Pakistan Prime Minister Imran Khan’s future looked increasingly in doubt today after a key coalition partner switched allegiance ahead of a parliamentary no-confidence vote that could be held as early as this weekend. “Imran Khan is a player who fights till the last ball. There will not be a resignation. There will be a match, both friends and foes will watch it,” tweeted Pakistan Minister Fawad Chaudhry. No Prime Minister in Pakistan’s history has seen out a full term, and Mr Khan is facing the biggest challenge to his rule since being elected in 2018, with opponents accusing him of economic mismanagement and foreign-policy bungling. Debate on the no-confidence motion is due to start on Thursday, leaving Mr Khan scrambling to keep his own Pakistan Tehreek-e-Insaf (PTI) members on side — as well as a slew of minority parties.
Here are the live updates on Imran Khan:
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Imran Khan no-trust vote: How does no-confidence vote work
Under the Pakistan Constitution, a Prime Minister is elected by a majority of the lower house National Assembly, which has 342 members. A candidate needs a majority of legislators, 172, to vote for him to become Prime Minister. That is the same number of votes against him in a no-confidence vote needed to oust him and dissolve his cabinet. So Mr Khan could survive a no-confidence vote even if he got fewer votes than the opposition but only if the latter did not get the 172 votes that make up a majority in the 342-seat house.
One card up Imran Khan’s sleeve would be to call an early election — the next one must be held before October 2023. “The best option in this situation would have been fresh elections to enable the new government to handle economic, political and external problems faced by the country,” said political analyst Talat Masood, a retired general.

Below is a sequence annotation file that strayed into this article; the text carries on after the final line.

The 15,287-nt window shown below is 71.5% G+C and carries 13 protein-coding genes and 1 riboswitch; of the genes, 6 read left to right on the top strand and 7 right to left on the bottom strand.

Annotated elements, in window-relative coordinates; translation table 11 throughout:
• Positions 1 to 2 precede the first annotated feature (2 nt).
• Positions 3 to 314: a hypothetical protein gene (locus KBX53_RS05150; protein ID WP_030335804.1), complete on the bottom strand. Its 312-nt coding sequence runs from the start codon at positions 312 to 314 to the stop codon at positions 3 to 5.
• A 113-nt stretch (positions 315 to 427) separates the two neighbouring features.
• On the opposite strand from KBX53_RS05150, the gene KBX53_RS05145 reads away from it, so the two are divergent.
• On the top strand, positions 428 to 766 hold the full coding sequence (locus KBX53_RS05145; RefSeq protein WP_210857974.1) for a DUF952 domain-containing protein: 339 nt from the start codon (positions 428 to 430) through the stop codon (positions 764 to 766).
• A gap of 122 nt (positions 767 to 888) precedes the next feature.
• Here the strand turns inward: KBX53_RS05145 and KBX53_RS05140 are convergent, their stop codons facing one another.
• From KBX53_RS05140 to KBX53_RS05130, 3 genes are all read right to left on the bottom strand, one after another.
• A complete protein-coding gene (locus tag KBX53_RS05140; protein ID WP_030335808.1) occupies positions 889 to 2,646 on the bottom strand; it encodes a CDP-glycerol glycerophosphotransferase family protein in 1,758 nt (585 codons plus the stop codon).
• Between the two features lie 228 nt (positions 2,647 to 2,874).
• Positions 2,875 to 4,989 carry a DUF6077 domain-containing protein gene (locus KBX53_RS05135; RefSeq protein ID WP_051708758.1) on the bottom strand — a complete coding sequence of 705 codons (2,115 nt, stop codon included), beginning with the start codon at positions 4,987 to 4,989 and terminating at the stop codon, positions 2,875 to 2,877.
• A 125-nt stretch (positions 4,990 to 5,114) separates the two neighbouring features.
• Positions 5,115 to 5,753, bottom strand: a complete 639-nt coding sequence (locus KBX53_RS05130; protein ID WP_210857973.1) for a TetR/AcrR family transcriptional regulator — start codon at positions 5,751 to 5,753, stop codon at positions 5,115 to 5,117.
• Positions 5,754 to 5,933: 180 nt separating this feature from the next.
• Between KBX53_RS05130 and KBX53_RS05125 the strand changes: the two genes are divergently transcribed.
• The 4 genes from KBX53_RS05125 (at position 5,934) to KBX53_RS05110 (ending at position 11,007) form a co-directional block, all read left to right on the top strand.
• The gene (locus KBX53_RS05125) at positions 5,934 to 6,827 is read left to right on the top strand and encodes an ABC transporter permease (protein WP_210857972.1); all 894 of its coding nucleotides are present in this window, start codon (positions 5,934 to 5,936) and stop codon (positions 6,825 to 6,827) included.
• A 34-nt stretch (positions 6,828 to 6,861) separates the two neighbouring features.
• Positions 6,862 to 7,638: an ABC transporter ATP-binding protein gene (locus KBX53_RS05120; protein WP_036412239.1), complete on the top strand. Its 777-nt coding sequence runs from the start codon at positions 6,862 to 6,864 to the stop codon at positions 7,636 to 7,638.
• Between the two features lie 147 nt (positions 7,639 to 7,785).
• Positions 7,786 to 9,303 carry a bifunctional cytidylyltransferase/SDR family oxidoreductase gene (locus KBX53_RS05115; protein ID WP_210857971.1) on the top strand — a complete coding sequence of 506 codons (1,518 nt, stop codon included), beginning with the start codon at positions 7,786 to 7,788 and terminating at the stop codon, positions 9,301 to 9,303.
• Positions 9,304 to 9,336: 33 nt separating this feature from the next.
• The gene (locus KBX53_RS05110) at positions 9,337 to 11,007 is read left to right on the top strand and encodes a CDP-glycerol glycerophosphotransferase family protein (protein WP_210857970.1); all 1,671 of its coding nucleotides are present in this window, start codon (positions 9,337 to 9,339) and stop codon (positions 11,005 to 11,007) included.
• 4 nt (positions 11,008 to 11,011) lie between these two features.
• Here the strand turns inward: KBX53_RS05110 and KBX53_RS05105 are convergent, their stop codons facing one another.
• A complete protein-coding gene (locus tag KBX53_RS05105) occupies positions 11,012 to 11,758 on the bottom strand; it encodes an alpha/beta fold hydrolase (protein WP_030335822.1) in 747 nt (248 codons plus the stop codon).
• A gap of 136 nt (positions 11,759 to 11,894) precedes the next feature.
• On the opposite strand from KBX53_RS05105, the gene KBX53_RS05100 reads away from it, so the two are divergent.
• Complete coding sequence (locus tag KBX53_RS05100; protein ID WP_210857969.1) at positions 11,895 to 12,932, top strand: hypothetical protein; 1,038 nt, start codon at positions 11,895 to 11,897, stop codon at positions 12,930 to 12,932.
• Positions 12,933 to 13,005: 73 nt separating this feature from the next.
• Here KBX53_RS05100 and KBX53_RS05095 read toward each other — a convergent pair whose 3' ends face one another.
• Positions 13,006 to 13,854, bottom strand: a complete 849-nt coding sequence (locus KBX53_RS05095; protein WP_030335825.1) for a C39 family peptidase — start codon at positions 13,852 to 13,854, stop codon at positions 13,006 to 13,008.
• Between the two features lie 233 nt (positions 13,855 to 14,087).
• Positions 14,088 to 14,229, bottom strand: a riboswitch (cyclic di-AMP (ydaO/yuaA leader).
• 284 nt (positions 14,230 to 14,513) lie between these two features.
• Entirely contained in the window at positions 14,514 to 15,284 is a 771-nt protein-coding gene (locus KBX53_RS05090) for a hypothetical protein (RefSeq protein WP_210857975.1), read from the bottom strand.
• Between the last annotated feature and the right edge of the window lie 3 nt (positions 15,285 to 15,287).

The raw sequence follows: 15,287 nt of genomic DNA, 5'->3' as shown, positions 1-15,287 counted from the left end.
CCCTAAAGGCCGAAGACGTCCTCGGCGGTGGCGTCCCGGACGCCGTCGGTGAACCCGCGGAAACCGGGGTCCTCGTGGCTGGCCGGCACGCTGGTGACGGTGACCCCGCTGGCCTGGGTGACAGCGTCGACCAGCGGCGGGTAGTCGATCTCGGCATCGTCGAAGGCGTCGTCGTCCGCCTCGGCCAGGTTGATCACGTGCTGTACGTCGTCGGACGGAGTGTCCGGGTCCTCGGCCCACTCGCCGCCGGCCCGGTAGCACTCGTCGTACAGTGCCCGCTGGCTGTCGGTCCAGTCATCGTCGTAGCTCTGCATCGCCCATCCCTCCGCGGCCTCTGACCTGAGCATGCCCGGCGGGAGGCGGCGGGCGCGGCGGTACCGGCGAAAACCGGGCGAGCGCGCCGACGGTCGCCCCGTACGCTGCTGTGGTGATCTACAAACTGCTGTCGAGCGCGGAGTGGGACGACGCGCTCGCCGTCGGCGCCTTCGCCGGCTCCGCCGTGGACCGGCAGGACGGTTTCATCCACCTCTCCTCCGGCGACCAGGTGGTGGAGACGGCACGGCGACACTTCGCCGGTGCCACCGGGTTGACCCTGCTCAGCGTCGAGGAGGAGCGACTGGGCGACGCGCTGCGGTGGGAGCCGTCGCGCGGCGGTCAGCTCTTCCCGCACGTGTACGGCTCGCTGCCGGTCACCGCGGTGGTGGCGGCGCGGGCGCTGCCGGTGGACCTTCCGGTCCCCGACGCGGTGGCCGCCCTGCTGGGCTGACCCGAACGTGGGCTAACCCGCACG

If Imran Khan loses the vote, a new government could be headed by PML-N’s Shehbaz Sharif, the brother of former Prime Minister Nawaz Sharif, who has not returned since being released from jail in 2021 to get medical treatment abroad. Also given a senior role will likely be the PPP’s Bilawal Bhutto Zardari, son of assassinated former Prime Minister Benazir Bhutto and ex-President Asif Zardari.
“Imran Khan is a player who fights till the last ball. There will not be a resignation. There will be a match, both friends and foes will watch it,” tweets Pakistan Minister Fawad Chaudhry.
Imran Khan no-trust vote: Losing military’s support
Some analysts say Imran Khan has also lost the crucial support of the military — claims both sides deny — and Pakistan’s army is key to political power. There have been four military coups — and at least as many unsuccessful ones — since Pakistan’s independence in 1947, and the country has spent more than three decades under army rule.
Imran Khan no-trust vote: Feuding dynasties
The PML-N and PPP dominated national politics for decades until Imran Khan forged a coalition against the usually feuding dynastic groups. He was elected after promising to sweep away decades of entrenched corruption and cronyism, but has struggled to maintain support with inflation skyrocketing, a feeble rupee and crippling debt.
“Details will be announced”
Senior MQM-P leader Faisal Subzwari tweeted Wednesday that his party had finalised an agreement with the opposition, led by the Pakistan People Party (PPP) and Pakistan Muslim League (PML-N). “Details will be formally announced today,” he said.
In the past
In the past, Pakistan parties have also resorted to physically preventing lawmakers from voting against key legislation by blocking access to the national assembly, leading to cat-and-mouse chases and even accusations of kidnapping.
What could happen
More than a dozen PTI lawmakers have also indicated they will cross the floor, although party leaders are trying to get the courts to prevent them from voting.
On paper, Imran Khan’s PTI and coalition partners have 176 seats in the 342-member assembly, but on Wednesday the Muttahida Qaumi Movement (MQM-P) said its seven lawmakers would vote with the opposition, which has a combined 163 seats.